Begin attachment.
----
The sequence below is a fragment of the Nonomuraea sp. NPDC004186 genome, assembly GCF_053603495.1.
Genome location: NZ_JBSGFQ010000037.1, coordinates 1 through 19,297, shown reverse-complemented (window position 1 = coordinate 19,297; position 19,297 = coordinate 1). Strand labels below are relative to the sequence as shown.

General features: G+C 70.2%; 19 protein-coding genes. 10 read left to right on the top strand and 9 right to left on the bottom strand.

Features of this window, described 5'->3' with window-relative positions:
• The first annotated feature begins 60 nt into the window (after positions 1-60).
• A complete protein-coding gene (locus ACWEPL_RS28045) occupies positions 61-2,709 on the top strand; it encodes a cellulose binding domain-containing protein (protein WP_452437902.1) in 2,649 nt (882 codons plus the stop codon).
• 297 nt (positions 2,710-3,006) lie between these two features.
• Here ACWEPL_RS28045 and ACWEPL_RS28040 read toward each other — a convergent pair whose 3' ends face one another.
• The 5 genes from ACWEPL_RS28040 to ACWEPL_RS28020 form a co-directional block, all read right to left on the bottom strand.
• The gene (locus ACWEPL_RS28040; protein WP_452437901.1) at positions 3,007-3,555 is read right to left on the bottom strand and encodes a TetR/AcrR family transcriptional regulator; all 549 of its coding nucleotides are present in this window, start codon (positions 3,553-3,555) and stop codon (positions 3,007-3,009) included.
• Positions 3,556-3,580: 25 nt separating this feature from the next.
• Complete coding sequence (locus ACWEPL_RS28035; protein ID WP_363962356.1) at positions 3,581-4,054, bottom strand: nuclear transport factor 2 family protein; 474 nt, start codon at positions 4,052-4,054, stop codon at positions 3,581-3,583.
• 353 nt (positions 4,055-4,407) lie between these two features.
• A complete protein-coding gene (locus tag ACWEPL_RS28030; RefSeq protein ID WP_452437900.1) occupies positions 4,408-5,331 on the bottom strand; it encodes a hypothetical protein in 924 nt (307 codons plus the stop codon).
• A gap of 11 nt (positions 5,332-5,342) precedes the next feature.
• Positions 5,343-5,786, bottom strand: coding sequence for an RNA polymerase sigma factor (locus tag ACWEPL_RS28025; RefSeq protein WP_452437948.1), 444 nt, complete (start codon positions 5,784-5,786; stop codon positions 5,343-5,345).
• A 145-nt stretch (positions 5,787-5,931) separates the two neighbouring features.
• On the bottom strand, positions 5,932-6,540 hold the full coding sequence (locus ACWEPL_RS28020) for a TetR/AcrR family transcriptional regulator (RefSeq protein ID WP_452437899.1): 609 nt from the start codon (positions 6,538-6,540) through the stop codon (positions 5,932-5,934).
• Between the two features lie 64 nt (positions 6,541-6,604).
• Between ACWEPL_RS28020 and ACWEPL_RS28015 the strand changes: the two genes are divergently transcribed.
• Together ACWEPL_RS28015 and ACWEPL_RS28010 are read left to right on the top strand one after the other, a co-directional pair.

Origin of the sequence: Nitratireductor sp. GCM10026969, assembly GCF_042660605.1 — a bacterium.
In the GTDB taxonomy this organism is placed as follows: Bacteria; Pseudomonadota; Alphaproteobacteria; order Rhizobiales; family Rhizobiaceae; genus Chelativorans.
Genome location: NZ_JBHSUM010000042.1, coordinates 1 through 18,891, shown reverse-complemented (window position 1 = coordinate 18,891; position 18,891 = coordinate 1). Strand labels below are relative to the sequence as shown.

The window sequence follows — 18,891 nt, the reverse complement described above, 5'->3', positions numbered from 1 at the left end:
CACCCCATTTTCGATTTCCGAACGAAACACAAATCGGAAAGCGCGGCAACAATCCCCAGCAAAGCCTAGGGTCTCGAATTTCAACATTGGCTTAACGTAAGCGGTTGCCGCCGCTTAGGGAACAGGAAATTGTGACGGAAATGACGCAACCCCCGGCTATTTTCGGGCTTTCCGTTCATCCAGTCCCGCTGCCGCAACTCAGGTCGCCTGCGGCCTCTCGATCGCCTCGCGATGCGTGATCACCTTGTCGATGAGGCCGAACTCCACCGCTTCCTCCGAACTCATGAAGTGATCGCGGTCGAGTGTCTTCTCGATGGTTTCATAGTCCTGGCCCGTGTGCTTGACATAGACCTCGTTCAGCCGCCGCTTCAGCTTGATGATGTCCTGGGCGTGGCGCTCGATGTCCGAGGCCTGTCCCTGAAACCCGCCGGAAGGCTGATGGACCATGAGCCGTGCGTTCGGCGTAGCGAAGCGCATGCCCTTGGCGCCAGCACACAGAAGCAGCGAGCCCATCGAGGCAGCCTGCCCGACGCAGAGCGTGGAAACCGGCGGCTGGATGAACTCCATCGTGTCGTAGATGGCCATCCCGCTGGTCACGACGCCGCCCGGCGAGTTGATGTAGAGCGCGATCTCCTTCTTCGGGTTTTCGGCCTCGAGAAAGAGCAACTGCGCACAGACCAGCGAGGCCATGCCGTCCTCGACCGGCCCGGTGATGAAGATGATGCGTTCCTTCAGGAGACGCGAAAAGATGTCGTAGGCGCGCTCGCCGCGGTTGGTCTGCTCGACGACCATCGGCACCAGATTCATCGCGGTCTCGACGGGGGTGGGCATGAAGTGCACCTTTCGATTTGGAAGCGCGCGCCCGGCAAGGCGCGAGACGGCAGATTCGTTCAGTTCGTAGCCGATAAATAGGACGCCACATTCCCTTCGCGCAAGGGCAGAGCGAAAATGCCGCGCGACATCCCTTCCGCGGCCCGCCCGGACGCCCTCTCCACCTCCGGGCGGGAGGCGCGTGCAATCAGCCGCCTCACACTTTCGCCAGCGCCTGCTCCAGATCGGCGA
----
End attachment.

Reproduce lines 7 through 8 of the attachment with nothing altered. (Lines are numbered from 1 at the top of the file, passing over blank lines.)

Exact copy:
• 297 nt (positions 2,710-3,006) lie between these two features.
• Here ACWEPL_RS28045 and ACWEPL_RS28040 read toward each other — a convergent pair whose 3' ends face one another.